November 05, 2004
Driving iTunes from Python on Windows

Inspired by David Janes' pytunes, I've been having a play with driving iTunes with Python.

The first thing that I've discovered is that running EnsureDispatch over iTunes utterly screws up pytunes. The lesson here is to always use EnsureDispatch. If you don't, your code might break as soon as somebody else's code does. This applies to COM scripting with Python in general, I think.

It's all pretty easy. If you're familiar with COM scripting with Python, then you already know almost everything you'll need to know. Grab the iTunes COM for Windows SDK, and off you go! Fun, if utterly useless, is driving iTunes from a Python interpreter:

>>> import win32com.client
>>> iTunes = win32com.client.gencache.EnsureDispatch("iTunes.Application")
>>> iTunes.LibrarySource.Playlists.ItemByName('Party Shuffle').PlayFirstTrack()
>>> iTunes.Pause()
>>> iTunes.Play()
>>> iTunes.PreviousTrack()
>>> iTunes.NextTrack()
>>> iTunes.CurrentTrack.Name
u'Would Not Come'
>>> iTunes.SoundVolume
>>> iTunes.SoundVolume = 25
>>> iTunes.SoundVolume
>>> iTunes.SoundVolume = 50
>>> iTunes.Windows.Item(1).Minimized = True

Perhaps slightly more usefully, you can also edit your tracks' metadata. For example, here's a mickey-mouse script that I used to clean up some dodgy quote marks in my library -

Update: This one is actually marginally useful - find tracks that have no images, or more than one, with Anyone know where I can find cover art for "River Station" by Jimmy Giuffre & André Jaume? Google doesn't know it exists. Perhaps it doesn't...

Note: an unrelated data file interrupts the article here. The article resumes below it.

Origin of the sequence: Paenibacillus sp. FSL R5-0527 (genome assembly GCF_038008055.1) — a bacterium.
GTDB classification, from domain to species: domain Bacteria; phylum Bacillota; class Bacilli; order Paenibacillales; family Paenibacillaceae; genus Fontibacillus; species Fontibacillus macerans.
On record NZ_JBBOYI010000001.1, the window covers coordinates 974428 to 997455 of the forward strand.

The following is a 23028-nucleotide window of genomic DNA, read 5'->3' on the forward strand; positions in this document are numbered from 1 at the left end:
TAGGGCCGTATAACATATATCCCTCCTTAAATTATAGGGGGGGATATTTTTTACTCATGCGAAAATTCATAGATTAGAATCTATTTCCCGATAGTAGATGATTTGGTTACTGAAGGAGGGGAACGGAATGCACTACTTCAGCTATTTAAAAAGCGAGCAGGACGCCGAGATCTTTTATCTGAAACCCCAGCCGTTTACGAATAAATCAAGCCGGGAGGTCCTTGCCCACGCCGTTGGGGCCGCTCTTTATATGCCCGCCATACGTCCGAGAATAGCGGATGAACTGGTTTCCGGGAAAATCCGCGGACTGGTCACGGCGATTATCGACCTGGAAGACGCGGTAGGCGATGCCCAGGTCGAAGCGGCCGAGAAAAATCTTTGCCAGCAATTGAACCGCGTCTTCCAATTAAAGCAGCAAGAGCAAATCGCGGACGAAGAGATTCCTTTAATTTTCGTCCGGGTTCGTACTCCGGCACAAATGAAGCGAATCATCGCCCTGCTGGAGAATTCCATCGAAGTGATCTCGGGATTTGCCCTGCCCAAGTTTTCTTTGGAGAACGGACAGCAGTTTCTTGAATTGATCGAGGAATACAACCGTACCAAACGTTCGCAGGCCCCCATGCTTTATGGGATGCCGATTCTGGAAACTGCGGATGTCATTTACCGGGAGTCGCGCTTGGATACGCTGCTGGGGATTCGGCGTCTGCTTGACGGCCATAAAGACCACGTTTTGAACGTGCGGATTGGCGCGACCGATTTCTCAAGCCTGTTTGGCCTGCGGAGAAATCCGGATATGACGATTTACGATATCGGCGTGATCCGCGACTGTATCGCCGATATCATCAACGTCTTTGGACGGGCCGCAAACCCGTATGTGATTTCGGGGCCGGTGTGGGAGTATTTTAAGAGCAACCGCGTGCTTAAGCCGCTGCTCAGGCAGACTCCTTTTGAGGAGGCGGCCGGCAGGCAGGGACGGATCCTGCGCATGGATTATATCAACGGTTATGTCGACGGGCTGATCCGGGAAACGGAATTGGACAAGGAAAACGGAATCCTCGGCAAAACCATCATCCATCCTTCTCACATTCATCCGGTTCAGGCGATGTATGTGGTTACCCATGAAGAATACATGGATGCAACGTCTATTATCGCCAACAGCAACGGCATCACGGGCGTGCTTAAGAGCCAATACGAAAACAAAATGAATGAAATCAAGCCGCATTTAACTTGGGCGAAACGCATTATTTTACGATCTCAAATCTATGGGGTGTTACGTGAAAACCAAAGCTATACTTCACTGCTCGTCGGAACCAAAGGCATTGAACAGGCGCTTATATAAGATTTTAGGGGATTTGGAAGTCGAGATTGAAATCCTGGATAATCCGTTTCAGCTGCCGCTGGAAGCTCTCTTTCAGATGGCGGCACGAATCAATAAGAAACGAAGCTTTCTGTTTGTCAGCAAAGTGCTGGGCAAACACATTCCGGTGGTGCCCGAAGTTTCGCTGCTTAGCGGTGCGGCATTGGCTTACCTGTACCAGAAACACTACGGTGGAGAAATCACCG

Update: See also See also More Pointless iTunes fun with Python.

Posted to Python by Simon Brunning at November 05, 2004 02:05 PM

Great stuff. Its a lot easier than I assumed it would be.

Yay COM?

Posted by: Geoff Howland on November 7, 2004 11:05 PM

Yup - COM can be good, though it's only ever as good as the exposed object model. In the case of iTunes, it's very good.

Posted by: Simon Brunning on November 8, 2004 04:55 PM

I've tried duplicating your steps in the interpreter, but I don't get very far. When I try the EnsureDispatch call, I get a TypeError: "This COM object cannot automate the makepy process. Please run makepy manually ..."

I get the same type of errors running the pytunes script. I'm using iTunes 4.7 -- is this the version you were using as well?

Posted by: Brandon Corfman on November 23, 2004 03:10 PM

I was using iTunes 4.6 when I first ran EnsureDispatch, but I'm on 4.7 now. I'll try deleting the makepy generated stuff, and try again...

Posted by: Simon Brunning on November 23, 2004 03:40 PM

Nope, still works fine for me.

Did you try running makepy manually? What happened?

Have you had trouble with any other COM libraries?

Posted by: Simon Brunning on November 23, 2004 04:08 PM

Thanks for looking at it, Simon. I did a recent upgrade from 4.6 to 4.7, and apparently the iTunes COM objects didn't register properly the first time. I had to uninstall and reinstall 4.7 again for it to start working.

Now, if only I could capture events from iTunes properly ...

Posted by: Brandon Corfman on November 25, 2004 09:43 PM

Thanks! I am using iTunes with Airport Express and was looking for a way to control playback from a Linux box. Your post + Pyro gave me the answer.

Posted by: Dmitriy Agafonov on March 8, 2005 05:00 AM

Out of interest, does this script still work under Python 2.4.1 / iTunes 4.7?

For me, the EnsureDispatch that was working under 2.4 now fails with a SyntaxError on importing the generated file. There's a very similar bug already listed in the pywin32 tracker which fingers it as a Python 2.4.1 issue...

So, back down to Dispatch for me for now. What were the issues that arose from mixing Dispatch and EnsureDispatch?

Posted by: James Kew on April 6, 2005 08:47 PM

Another seemingly pointless app, is the one I just put together to allow remote control of iTunes via the web. But with an airport express I've been using this all the time.

Posted by: Tim Desjardins on December 22, 2005 04:58 PM
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